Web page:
How powerful are the Koch brothers?
On Sunday, before I gave my speech to the American Medical Student Association, I popped into one of the ballrooms, where Cato Institute health-care wonk Michael Cannon was debating a representative from the pro-single payer organization Physicians for a National Health Program. “Whatever,” muttered a guy standing to my right. “Wasn’t Cato founded by the Koch brothers anyway?”
I’d thought the Koch brothers had merely funded Cato, but it turns out the libertarian think tank was in fact co-founded by Charles Koch in 1977 (for a pretty exhaustive list of Koch family connections, head here). But so what? The Koch brothers are major donors to an array of conservative causes, and for various reasons, they’ve become more celebrated than, say, the Coors family or the National Federation of Independent Business. But in much the way that conservatives became unusually and incorrectly obsessed with George Soros between 2004 and 2008, I worry that a lot of liberals have become overly fixated on the influence and power of the Koch brothers.
They’ve been helped along in this by conservatives who insist that the Koch brothers aren’t influential in conservative circles or spend their time promoting laxer drug laws or aren’t interested in aligning the conservative movement and their bottom line. These arguments are so transparently weak that they almost make it seem as if there’s something to hide. But as far as I can tell, the Koch brothers are rich ideologues/industrialists who are in competition with other rich ideologues, trade organizations, interest groups, constituents, activists, electoral incentives and so on to set the agenda of the Republican Party. Sometimes they are part of the coalition that succeeds, as in the case of energy policy. Sometimes they are part of the coalition that fails, as in the case of foreign policy. In the end, they’re probably more important than the Coors family but vastly less important than the Chamber of Commerce.
I’ve gotten a lot of e-mails, however, that present them as much more than that: Plenty of people seem to think, for instance, that Scott Walker took the call from a faux-Koch because he was working on his behalf, rather than because he wanted to use Koch’s money to advance his preexisting agenda. I think this gets the causality basically backward.
There’s an impulse on both sides of the political divide to attribute losses and unhelpful shifts in political opinion to shadowy, all-powerful organizations and financiers. Conservatives did it with ACORN; in fact, a recent poll showed that 25 percent of Republicans think ACORN, which no longer exists, might steal the 2012 election. After 2004, liberals became obsessed with James Dobson’s ministry — which made a bit more sense, given Dobson’s numbers, but still overstated the organization’s influence. Notice how rarely you hear about Dobson today.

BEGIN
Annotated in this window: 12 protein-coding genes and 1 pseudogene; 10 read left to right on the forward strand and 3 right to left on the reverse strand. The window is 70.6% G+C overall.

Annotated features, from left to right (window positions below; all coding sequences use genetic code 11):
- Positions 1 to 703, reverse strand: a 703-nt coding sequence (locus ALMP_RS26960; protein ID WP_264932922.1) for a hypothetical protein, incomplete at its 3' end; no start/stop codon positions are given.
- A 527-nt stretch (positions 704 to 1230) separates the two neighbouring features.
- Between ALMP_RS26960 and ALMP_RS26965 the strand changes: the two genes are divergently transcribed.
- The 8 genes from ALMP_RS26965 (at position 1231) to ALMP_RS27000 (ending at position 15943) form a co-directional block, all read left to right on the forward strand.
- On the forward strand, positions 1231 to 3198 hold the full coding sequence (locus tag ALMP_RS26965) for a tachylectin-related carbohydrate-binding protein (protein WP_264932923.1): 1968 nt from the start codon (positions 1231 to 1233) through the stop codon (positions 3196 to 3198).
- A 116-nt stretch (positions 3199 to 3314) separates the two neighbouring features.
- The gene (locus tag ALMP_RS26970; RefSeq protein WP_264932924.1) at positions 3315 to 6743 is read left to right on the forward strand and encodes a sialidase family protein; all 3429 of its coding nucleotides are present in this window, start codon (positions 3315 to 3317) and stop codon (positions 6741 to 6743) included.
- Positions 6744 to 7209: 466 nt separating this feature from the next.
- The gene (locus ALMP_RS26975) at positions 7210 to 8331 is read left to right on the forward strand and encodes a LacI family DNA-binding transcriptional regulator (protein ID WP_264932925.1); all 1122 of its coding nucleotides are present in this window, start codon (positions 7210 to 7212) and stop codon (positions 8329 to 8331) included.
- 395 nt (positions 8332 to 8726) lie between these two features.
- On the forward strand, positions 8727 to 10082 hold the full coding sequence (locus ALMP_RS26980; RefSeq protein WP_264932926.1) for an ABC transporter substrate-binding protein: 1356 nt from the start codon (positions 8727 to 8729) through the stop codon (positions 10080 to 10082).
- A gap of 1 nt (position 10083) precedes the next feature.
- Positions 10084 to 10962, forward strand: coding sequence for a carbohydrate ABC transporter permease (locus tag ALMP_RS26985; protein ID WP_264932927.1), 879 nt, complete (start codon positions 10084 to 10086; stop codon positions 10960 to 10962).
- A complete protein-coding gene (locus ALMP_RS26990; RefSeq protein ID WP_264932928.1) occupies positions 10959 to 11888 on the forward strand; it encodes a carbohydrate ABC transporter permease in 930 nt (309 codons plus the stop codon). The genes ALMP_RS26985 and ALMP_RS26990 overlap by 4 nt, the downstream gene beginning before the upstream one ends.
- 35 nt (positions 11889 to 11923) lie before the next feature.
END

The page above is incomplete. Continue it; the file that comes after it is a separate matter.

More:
The fixation on the Koch brothers is undoubtedly good for organizing — there’s a leadership vacuum in the Republican Party, which means organizers need to create foils. It’s also arguably healthy for rich guys who want to buy up the political system to face some risk of public backlash. And insofar as the Koch brothers are a symbol of the way that self-interested corporate money drives and distorts the Republican Party’s views on markets, that’s a useful dynamic to point out. But when it gets taken too far — when the Koch brothers and other players become overly causal in the way people view politics — that sort of analysis can lead to consequential errors.
On the left, for instance, the theory that Republicans were extremely responsive to the health-care industry was part of what led to the Obama administration’s effort to secure the support or neutrality of every major health-related interest group. Similarly, their sense that the Chamber of Commerce and other business groups could drive Republicans was important while they were constructing the stimulus. As it happened, they largely succeeded on winning industry neutrality both times, but that meant they ended up giving away a lot of good policy away in return for corporate support that led to approximately no Republican votes.
If they’d had a more realistic understanding of the Republican Party as an organization that was driven by a desire to win the next election and would thus oppose whatever Democrats offered, the policy might have ended up being better and the political strategy might have been more effective. In general, the Koch brothers are in a similar category: Influential political players court them for their money, work with them when it suits their purposes and ignore them otherwise. That makes them a lot more powerful than you or me, and certainly worthy of attention. But it doesn’t make them into a grand unified theory of conservative politics,and people should be skeptical when they’re presented as such.